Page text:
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Re: [ft-devel] gamma correction demo images

From: Dave Arnold
Subject: Re: [ft-devel] gamma correction demo images
Date: Wed, 4 Nov 2015 12:22:19 -0800
User-agent: Mozilla/5.0 (Windows NT 6.1; WOW64; rv:38.0) Gecko/20100101 Thunderbird/38.3.0

On 11/4/2015 7:27 AM, Alexei Podtelezhnikov wrote:
On Wed, Nov 4, 2015 at 6:24 AM, Nikolaus Waxweiler <address@hidden> wrote:
Any progress, Alexei? :)
I am sitting here in total disbelief and utterly embarrassed by the
lack of gamma correction setting for text rendering in any major Linux
desktop environment. How could this happen? Pango and Qt do not do it
either. I think FreeType is to blame for the lack of support, because
everybody just trusts FreeType. We need new FT_RENDER_MODE_GAMMA.

I am also confused. It seems obvious how to do it for grayscale
rendering . But what about subpixel rendering? I mostly see
application of gamma correction per each RGB channel, which seems
totally arbitrary. See attached image for wonderful color effects on
slightly slanted lines of 1, 4/3, 5/3-pixel wide and so on. I also
found a reference of HSL lightness gamma correction, which seems more
justifiable to me. I have not tried it yet. How does alpha blending
works on subpixel level, or does it at all? Then there is LCD
filtering to deal with color fringes, which changes RGB values and
begs the question if gamma correction is even suitable after this
brutal treatment. Perhaps you can enlighten me here.

It seems to me that gamma was considered a good idea, but subpixel
rendering got in the way, and now we are all stuck.

Gamma correction is even more critical for subpixel rendering. In addition to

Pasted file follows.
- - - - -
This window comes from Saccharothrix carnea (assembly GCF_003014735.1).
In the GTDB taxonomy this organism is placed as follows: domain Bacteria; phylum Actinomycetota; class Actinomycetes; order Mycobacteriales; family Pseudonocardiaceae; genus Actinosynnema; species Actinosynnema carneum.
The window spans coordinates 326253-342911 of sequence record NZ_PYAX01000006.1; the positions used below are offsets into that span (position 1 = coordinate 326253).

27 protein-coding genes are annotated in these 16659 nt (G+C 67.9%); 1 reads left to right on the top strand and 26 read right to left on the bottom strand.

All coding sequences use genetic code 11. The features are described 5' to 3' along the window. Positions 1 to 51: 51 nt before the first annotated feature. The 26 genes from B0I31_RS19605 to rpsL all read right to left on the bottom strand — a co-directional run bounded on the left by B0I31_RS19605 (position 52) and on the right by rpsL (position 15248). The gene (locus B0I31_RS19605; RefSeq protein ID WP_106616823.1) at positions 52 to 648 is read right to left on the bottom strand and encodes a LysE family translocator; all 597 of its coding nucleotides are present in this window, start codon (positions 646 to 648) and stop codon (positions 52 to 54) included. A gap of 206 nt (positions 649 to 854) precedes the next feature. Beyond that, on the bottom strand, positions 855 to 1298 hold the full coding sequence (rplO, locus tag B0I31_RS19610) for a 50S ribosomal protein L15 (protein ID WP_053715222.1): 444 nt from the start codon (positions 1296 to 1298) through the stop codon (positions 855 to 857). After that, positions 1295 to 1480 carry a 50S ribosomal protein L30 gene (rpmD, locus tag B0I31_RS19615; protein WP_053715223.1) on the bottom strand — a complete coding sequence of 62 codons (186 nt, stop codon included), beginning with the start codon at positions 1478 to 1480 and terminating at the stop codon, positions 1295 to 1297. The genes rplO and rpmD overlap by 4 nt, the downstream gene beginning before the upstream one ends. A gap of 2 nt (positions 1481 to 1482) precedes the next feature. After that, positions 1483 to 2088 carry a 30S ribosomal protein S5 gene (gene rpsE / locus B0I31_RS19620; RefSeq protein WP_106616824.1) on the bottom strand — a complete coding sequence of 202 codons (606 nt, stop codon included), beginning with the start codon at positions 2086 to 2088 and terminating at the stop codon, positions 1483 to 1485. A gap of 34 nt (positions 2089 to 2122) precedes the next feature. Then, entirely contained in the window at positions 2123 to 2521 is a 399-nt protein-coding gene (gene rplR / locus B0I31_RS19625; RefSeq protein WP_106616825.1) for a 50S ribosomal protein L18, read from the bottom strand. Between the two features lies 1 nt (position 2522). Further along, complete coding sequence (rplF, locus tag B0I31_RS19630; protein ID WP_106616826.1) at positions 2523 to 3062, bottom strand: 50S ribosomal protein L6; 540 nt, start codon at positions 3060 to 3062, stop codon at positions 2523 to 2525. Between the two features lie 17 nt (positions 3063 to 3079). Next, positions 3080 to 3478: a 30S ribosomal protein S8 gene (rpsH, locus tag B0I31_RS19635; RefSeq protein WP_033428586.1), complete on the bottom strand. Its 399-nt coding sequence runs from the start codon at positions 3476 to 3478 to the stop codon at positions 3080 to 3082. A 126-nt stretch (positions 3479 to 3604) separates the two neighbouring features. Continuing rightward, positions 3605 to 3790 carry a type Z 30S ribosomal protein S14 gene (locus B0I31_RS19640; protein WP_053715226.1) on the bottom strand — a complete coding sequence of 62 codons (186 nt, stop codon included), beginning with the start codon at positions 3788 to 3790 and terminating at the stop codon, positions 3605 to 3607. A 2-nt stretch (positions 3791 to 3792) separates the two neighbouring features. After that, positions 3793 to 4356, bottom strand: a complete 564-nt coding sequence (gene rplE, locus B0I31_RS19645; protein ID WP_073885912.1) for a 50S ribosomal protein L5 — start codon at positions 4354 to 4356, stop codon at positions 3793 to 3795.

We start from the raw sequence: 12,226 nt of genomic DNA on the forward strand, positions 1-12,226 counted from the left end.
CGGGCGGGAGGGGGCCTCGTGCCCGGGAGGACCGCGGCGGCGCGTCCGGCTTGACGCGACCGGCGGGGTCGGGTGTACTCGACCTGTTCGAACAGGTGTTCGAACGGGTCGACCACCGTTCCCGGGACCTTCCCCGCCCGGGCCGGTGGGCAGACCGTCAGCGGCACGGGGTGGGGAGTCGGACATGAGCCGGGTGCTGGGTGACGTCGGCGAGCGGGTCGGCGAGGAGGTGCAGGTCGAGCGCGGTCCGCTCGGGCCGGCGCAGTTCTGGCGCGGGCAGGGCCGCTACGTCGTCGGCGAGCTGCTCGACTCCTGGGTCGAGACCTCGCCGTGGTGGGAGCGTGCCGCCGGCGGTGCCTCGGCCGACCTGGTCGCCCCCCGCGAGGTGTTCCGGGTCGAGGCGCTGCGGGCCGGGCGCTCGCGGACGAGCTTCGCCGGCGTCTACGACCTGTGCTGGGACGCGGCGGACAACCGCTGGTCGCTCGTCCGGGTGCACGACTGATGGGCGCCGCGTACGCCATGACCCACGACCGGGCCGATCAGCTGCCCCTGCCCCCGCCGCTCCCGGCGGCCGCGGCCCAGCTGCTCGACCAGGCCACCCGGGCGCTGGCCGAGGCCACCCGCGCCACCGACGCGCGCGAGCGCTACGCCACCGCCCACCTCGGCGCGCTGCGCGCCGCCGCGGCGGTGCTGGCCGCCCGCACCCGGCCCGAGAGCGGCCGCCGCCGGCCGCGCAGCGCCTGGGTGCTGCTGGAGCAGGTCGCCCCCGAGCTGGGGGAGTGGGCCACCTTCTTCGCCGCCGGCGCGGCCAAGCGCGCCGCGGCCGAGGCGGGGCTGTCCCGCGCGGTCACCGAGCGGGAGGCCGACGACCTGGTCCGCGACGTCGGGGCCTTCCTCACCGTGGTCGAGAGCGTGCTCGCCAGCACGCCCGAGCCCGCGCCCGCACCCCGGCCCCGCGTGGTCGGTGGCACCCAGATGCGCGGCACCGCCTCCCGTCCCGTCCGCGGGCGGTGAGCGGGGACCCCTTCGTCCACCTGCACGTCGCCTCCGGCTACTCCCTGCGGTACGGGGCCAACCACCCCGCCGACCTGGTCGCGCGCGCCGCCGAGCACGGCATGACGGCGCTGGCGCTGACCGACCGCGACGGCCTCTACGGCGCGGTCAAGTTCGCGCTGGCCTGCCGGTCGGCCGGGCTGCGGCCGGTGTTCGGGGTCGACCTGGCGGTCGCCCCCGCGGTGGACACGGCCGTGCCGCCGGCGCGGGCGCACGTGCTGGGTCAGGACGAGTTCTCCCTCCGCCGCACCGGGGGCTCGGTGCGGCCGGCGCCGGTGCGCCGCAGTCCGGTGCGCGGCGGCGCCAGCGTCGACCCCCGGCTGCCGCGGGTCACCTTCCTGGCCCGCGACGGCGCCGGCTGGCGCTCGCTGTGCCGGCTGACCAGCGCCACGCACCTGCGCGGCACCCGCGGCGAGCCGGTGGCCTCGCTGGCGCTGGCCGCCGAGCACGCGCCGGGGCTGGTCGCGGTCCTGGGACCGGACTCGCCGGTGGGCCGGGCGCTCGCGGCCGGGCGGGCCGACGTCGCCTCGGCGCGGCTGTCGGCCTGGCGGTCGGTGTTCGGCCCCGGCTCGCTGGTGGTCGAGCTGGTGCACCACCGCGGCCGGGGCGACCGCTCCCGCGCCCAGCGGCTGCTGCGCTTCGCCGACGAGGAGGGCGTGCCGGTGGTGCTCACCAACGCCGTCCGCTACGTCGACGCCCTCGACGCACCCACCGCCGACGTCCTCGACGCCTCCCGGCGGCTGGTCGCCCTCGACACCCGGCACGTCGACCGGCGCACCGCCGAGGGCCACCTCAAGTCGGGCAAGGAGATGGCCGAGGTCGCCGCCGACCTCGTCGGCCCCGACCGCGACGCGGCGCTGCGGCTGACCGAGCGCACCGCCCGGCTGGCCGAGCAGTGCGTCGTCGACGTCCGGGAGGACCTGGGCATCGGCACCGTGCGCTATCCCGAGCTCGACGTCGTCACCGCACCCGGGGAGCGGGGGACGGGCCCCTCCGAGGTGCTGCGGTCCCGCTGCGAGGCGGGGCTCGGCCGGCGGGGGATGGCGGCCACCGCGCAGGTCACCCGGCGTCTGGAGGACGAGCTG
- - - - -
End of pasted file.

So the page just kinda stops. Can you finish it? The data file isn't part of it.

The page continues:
all the problems noted in non-linear blending of grayscale anti-aliasing, there 
is the issue of color fringing.

I did not work on subpixel rendering in FreeType, but I assume it is similar to 
what Adobe does. Here is a brief summary.

When outlines are scan-converted, the output buffer has 3x the resolution in a 
direction perpendicular to the subpixel stripes. This is especially useful when 
the stripes are vertical, because it provides increased positional accuracy for 
vertical stems. Vertical stems are important for Latin-based text, but can't be 
fitted to integral pixel boundaries without sacrificing inter-glyph spacing.

The resulting image or density map is then passed through what I call a 
color-balanced filter. The density computed for each subpixel must be 
distributed equally to all color channels. This avoids imparting a false color 
to the final bitmap. A good color-balanced filter is a simple block filter that 
is 3 subpixels wide, but is allowed to span pixel boundaries. It is important 
to realize that the filtering step sacrifices some of the 3x higher resolution 
in order to avoid color artifacts. The filter makes the image blurrier, but the 
positioning improvement is not lost.

The resulting density map has 3 alpha values per pixel, which are typically 
left, middle and right, and map to red, green and blue color channels. Each of 
the 3 alpha values is independently used to blend one color channel. That is, 
red (or left) alpha blends the red channel of the text color with the red 
channel of the background pixel. This blending must be done in a linear color 
space! The distribution of density values by the color-balanced filter depends 
on this. In other words, the color artifacts will only cancel out if the 
blending is in a linear space. The same gamma value is commonly used for each 



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